Even if you didn't use your usual alias, I am so happy &proud that you could share this story. It really is a huge step in getting better, and you should know that I'm here if you ever need anyone to talk to as you continue your journey into recovery. Your fear is a natural reaction to the hell you've been going through, and it is the one thing that can drag you back down after the progress you've been fighting for. Acknowledge that fear - it's an important reminder of how far you've come - but know that you can beat it.

You ask about those steps you're taking to eat healthier - will it be a help or a hindrance? This is something I've been thinking a lot about, too, and here's the conclusion I've come to: if you're eating healthy because you want to cherish your body and treat it right, you're eating healthy out of love. If you're doing it with this idealized body in mind as your goal, you're doing it out of hatred. It's hard to tell the difference at first, but there is a difference, and if you can harness that love then there's nothing unhealthy about making those choices.

There's a part of all of use that wants to hurt ourselves; it's the only way we can think to react to this world we've found ourselves in. There are so many people out there who succumb without even realizing it, so the fact that you're acknowledging its existence already puts you leagues ahead of others. I's an uphill battle, but I know you can do it. The fact that you gathered the courage to share your story is proof that you know it's wrong and want to get better. It's a tough fight, but I know you're strong enough. This goes out to all of the amazing, beautiful, intelligent, all-around fantastic girls who are struggling with body image: you can do it, I promise ♥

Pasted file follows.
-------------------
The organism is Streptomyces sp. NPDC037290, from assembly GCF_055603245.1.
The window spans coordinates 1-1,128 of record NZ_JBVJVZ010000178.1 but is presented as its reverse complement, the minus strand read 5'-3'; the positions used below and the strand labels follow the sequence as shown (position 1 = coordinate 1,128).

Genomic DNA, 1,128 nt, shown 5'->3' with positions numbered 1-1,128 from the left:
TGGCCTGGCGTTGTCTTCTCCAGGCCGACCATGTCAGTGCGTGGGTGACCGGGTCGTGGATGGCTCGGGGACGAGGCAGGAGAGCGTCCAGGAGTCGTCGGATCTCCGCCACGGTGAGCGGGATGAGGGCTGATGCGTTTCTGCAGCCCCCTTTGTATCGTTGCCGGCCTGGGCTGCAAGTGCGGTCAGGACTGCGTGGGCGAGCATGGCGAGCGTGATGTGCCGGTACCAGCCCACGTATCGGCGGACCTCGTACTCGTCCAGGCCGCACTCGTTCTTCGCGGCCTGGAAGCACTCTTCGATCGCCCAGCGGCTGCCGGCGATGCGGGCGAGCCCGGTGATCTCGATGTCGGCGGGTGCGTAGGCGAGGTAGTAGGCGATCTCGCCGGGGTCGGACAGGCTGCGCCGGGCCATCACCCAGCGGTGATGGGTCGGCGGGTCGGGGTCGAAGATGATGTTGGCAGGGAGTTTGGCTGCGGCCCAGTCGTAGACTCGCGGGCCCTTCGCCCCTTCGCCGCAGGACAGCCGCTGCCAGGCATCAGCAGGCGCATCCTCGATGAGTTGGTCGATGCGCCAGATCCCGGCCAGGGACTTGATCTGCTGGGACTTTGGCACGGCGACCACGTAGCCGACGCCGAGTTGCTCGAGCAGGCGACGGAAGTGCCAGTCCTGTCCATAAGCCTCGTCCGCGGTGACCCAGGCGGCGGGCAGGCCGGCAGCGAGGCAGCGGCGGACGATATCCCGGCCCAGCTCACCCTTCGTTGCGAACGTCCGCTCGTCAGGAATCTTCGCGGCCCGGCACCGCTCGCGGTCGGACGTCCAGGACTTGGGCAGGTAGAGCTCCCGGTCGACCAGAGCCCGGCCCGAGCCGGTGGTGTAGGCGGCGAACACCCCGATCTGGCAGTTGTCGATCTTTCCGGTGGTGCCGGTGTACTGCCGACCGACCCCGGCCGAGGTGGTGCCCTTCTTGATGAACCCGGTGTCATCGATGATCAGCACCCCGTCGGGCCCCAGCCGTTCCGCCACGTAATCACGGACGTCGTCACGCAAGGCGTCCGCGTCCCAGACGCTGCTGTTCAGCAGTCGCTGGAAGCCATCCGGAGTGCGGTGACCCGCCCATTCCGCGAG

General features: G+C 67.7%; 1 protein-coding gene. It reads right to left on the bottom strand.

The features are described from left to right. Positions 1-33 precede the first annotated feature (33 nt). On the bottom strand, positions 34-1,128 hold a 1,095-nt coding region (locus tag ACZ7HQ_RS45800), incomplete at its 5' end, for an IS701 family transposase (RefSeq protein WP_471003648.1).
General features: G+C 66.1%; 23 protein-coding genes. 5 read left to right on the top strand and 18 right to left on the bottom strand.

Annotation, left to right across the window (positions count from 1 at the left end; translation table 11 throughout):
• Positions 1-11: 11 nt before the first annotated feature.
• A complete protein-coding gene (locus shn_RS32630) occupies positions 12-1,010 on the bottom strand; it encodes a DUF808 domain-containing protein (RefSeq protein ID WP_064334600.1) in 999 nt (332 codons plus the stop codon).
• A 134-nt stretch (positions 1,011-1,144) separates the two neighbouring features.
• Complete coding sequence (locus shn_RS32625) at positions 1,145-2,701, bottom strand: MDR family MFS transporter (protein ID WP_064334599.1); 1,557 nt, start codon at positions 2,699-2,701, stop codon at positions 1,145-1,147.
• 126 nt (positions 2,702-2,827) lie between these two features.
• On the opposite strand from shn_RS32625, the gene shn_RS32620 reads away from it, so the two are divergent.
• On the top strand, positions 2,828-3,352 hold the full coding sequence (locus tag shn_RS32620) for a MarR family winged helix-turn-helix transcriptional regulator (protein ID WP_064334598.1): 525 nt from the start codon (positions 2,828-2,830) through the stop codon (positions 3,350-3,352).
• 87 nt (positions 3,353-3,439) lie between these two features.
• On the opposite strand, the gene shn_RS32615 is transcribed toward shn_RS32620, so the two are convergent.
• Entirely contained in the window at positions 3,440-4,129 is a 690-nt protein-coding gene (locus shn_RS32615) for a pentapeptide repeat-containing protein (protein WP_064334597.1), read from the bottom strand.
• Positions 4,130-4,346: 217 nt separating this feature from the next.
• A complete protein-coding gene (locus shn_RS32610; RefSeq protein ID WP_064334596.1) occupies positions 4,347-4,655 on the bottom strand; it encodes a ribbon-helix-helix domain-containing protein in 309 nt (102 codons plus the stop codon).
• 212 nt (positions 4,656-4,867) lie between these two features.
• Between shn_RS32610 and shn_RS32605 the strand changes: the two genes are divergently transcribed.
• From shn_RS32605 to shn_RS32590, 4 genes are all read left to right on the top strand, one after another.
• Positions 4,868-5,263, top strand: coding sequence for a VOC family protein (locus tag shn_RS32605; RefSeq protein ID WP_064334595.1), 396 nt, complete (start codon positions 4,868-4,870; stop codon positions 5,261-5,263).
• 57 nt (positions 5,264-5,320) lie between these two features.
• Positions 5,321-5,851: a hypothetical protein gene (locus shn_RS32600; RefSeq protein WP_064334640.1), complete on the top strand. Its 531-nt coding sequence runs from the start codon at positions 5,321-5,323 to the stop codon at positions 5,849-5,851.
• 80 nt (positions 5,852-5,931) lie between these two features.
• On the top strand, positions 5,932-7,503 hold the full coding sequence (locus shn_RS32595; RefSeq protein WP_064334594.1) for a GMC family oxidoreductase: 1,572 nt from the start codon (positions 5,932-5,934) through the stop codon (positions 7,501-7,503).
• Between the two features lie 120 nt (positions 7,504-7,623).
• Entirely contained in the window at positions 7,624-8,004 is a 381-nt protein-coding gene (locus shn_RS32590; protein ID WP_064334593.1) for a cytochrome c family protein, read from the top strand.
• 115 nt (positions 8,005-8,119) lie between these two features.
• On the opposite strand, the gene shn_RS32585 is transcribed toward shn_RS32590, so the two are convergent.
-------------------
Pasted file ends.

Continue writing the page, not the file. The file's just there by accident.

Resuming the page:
1. I've had an eating disorder too. the hardest part about recovery is that you have to face the demon at least three times a day. unlike other addictions, which you can quit cold turkey, you need food to survive.
    I was overweight. it has taken several years for me to be able to eat well and exercise without becoming too obsessive. it's hard to do the "moderation" thing we hear so much of.
    it makes me sad how much self-hate there is in this world.

  2. Oh, oh goodness! From the bottom of my heart, thank you! I'm more moved than I could possibly say. Thank you so much, for writing this, for your kind words and for the advice.

    After reading this I decided to tell my mother I'd like to join my family for dinner with them. C: She was very surprised - it's the first time in possibly months I've done that rather than dine upon leaves and celery or even just skip eating altogether - but she did also seem very happy about it!

    And I've thought about it a little before and I'm thinking now of getting help again, like I did briefly last time. I really do want to get better, it just seems like... such a mountain to climb and sometimes it looks impossible. Not least because part of me doesn't want to get better. But I realise what you mean now, about the difference between wanting to do the things that seem healthy out of love or out of hatred. From that angle I can see how self-destructive it is. I mean, I knew it was, but somehow putting it like that... makes me sound more ill than I'd been willing to think about.

    I know what xoxo means. It's a struggle to eat three meals a day with the constant flashing message of "You're eating! It'll get you fat! Quit eating!" bouncing around your head and making you feel sick with guilt for having been too weak to resist. You can lock yourself away from drugs, but how can you lock yourself away from your own head?

    Thank you again - I hope I can repay you someday for your kindness, and how much it brightened my day and gave me hope. ♥